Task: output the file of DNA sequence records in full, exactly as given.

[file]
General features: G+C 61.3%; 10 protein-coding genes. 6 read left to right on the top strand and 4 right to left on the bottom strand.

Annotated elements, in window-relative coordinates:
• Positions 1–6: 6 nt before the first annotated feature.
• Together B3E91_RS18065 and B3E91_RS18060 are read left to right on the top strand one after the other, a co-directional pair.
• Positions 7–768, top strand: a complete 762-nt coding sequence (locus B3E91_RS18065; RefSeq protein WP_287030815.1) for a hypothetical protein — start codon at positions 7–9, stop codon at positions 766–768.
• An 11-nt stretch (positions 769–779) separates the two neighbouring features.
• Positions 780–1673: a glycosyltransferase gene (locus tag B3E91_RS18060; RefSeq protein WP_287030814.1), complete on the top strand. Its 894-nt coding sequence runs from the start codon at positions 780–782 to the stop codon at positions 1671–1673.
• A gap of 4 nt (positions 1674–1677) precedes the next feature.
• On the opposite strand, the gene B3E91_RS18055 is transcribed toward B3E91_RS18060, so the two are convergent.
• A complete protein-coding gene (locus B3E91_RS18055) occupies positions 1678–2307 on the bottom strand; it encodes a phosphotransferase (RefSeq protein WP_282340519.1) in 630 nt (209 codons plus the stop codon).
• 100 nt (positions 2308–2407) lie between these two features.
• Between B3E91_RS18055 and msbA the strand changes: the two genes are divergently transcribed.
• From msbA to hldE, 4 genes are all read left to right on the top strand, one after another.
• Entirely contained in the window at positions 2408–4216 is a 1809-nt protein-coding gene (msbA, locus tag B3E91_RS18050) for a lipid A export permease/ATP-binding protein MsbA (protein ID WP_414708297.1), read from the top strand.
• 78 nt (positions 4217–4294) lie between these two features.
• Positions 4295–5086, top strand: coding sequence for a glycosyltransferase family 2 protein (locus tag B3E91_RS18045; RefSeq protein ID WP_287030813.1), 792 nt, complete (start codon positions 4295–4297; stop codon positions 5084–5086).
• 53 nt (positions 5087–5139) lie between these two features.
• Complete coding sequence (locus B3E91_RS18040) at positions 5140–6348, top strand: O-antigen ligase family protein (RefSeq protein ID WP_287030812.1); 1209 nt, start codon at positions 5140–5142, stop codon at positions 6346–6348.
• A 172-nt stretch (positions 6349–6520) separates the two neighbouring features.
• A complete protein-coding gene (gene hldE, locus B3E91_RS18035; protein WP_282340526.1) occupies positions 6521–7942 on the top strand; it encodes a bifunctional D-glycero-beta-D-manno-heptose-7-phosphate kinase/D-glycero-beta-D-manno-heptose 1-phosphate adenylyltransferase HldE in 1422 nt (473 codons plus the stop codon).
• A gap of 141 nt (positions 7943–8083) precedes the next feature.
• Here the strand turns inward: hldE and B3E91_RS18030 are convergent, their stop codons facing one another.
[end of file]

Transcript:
General features: G+C 61.3%; 10 protein-coding genes. 6 read left to right on the top strand and 4 right to left on the bottom strand.

Annotated elements, in window-relative coordinates:
• Positions 1–6: 6 nt before the first annotated feature.
• Together B3E91_RS18065 and B3E91_RS18060 are read left to right on the top strand one after the other, a co-directional pair.
• Positions 7–768, top strand: a complete 762-nt coding sequence (locus B3E91_RS18065; RefSeq protein WP_287030815.1) for a hypothetical protein — start codon at positions 7–9, stop codon at positions 766–768.
• An 11-nt stretch (positions 769–779) separates the two neighbouring features.
• Positions 780–1673: a glycosyltransferase gene (locus tag B3E91_RS18060; RefSeq protein WP_287030814.1), complete on the top strand. Its 894-nt coding sequence runs from the start codon at positions 780–782 to the stop codon at positions 1671–1673.
• A gap of 4 nt (positions 1674–1677) precedes the next feature.
• On the opposite strand, the gene B3E91_RS18055 is transcribed toward B3E91_RS18060, so the two are convergent.
• A complete protein-coding gene (locus B3E91_RS18055) occupies positions 1678–2307 on the bottom strand; it encodes a phosphotransferase (RefSeq protein WP_282340519.1) in 630 nt (209 codons plus the stop codon).
• 100 nt (positions 2308–2407) lie between these two features.
• Between B3E91_RS18055 and msbA the strand changes: the two genes are divergently transcribed.
• From msbA to hldE, 4 genes are all read left to right on the top strand, one after another.
• Entirely contained in the window at positions 2408–4216 is a 1809-nt protein-coding gene (msbA, locus tag B3E91_RS18050) for a lipid A export permease/ATP-binding protein MsbA (protein ID WP_414708297.1), read from the top strand.
• 78 nt (positions 4217–4294) lie between these two features.
• Positions 4295–5086, top strand: coding sequence for a glycosyltransferase family 2 protein (locus tag B3E91_RS18045; RefSeq protein ID WP_287030813.1), 792 nt, complete (start codon positions 4295–4297; stop codon positions 5084–5086).
• 53 nt (positions 5087–5139) lie between these two features.
• Complete coding sequence (locus B3E91_RS18040) at positions 5140–6348, top strand: O-antigen ligase family protein (RefSeq protein ID WP_287030812.1); 1209 nt, start codon at positions 5140–5142, stop codon at positions 6346–6348.
• A 172-nt stretch (positions 6349–6520) separates the two neighbouring features.
• A complete protein-coding gene (gene hldE, locus B3E91_RS18035; protein WP_282340526.1) occupies positions 6521–7942 on the top strand; it encodes a bifunctional D-glycero-beta-D-manno-heptose-7-phosphate kinase/D-glycero-beta-D-manno-heptose 1-phosphate adenylyltransferase HldE in 1422 nt (473 codons plus the stop codon).
• A gap of 141 nt (positions 7943–8083) precedes the next feature.
• Here the strand turns inward: hldE and B3E91_RS18030 are convergent, their stop codons facing one another.